Common Causes

Most metastatic breast cancers are caused by breast cancer cells that remained in the body and survived after initial breast cancer treatment was complete. Although modern cancer therapies aim to treat cancer cells systemically (throughout the entire body) to eliminate the cancer cells that have begun traveling to distant organs, in some instances, the cells escape the treatment, metastasizing later on.  Often, this process occurs many years after the person has completed treatment for locally advanced breast cancer (cancer that spreads to a local area, such as the lymph nodes). This is sometimes referred to as distance recurrence.

With distance recurrence, the breast cancer cells have remained in the body as dormant cells for months, or many times for years. Something occurs that triggers the dormant cells to become cancer cells again, but it is not well understood just why this occurs.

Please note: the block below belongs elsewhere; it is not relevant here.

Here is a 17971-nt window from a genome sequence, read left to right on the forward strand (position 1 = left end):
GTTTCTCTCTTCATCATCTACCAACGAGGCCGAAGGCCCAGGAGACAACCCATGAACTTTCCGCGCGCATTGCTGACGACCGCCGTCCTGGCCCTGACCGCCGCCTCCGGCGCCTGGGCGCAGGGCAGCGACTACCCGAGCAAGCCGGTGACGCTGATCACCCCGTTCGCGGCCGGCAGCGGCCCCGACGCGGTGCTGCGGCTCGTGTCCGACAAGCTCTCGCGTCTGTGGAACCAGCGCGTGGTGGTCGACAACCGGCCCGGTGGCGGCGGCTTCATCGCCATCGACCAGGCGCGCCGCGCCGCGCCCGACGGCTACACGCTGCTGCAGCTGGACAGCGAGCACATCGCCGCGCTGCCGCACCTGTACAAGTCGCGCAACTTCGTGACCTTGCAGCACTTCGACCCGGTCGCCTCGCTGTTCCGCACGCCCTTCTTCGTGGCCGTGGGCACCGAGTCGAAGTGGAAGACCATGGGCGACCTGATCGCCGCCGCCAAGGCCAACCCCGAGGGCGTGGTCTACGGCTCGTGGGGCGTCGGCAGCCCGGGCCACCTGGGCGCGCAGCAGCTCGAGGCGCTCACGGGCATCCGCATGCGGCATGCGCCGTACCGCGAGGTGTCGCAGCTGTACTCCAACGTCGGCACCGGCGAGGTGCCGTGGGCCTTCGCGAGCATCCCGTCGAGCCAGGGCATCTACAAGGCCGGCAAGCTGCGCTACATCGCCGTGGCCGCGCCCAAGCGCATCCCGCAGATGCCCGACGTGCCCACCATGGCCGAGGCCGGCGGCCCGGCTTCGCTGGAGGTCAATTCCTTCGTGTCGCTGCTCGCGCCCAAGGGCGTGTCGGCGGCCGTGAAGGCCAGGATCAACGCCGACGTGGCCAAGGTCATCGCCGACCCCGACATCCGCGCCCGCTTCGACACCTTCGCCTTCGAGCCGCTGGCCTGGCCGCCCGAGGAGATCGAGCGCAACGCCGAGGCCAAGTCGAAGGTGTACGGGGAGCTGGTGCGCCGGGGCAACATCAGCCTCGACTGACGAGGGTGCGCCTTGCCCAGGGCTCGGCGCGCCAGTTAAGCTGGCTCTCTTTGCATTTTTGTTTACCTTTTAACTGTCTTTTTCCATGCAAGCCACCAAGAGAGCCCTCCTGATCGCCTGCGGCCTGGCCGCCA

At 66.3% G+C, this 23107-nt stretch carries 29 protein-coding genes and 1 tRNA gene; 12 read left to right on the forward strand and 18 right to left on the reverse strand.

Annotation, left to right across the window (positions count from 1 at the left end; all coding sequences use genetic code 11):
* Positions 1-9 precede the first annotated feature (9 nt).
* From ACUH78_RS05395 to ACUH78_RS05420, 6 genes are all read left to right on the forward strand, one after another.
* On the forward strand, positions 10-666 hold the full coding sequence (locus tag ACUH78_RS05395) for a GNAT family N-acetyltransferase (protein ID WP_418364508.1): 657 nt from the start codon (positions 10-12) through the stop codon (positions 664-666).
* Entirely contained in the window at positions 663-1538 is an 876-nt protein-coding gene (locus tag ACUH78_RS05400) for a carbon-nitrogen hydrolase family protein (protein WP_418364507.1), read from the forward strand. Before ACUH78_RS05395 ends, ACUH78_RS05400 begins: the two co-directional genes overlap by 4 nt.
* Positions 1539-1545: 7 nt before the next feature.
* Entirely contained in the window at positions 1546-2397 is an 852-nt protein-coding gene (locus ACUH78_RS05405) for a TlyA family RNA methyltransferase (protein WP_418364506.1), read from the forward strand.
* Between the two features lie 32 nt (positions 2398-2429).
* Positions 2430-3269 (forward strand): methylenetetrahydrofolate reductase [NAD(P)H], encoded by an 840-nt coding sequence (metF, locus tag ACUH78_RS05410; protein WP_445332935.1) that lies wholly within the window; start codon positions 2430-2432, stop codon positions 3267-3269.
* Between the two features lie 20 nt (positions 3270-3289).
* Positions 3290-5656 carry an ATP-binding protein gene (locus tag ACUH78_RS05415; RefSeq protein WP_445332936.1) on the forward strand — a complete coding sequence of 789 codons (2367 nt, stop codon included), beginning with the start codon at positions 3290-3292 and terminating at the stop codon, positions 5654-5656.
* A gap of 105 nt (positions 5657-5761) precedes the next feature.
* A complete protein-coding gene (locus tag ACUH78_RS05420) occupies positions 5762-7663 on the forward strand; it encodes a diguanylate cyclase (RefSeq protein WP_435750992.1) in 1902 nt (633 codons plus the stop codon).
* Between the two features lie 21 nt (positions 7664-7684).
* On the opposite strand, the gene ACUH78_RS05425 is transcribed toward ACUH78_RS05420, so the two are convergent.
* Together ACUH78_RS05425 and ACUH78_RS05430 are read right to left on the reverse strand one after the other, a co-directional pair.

Note, although in metastatic breast cancer, the cancer has spread to other parts of the body, the cancerous cells are still breast cancer cells and are treated as such (as far as medical intervention goes). For example, when breast cancer spreads to the bone, it is not considered bone cancer and is treated differently. It’s treated with breast cancer drugs.

Risk of Metastasis

Although researchers have not yet been able to identify a direct cause of breast cancer metastasis, there are several factors linked to the cause of metastasis. The risk of metastasis can vary from one person to another, depending on several factors, include: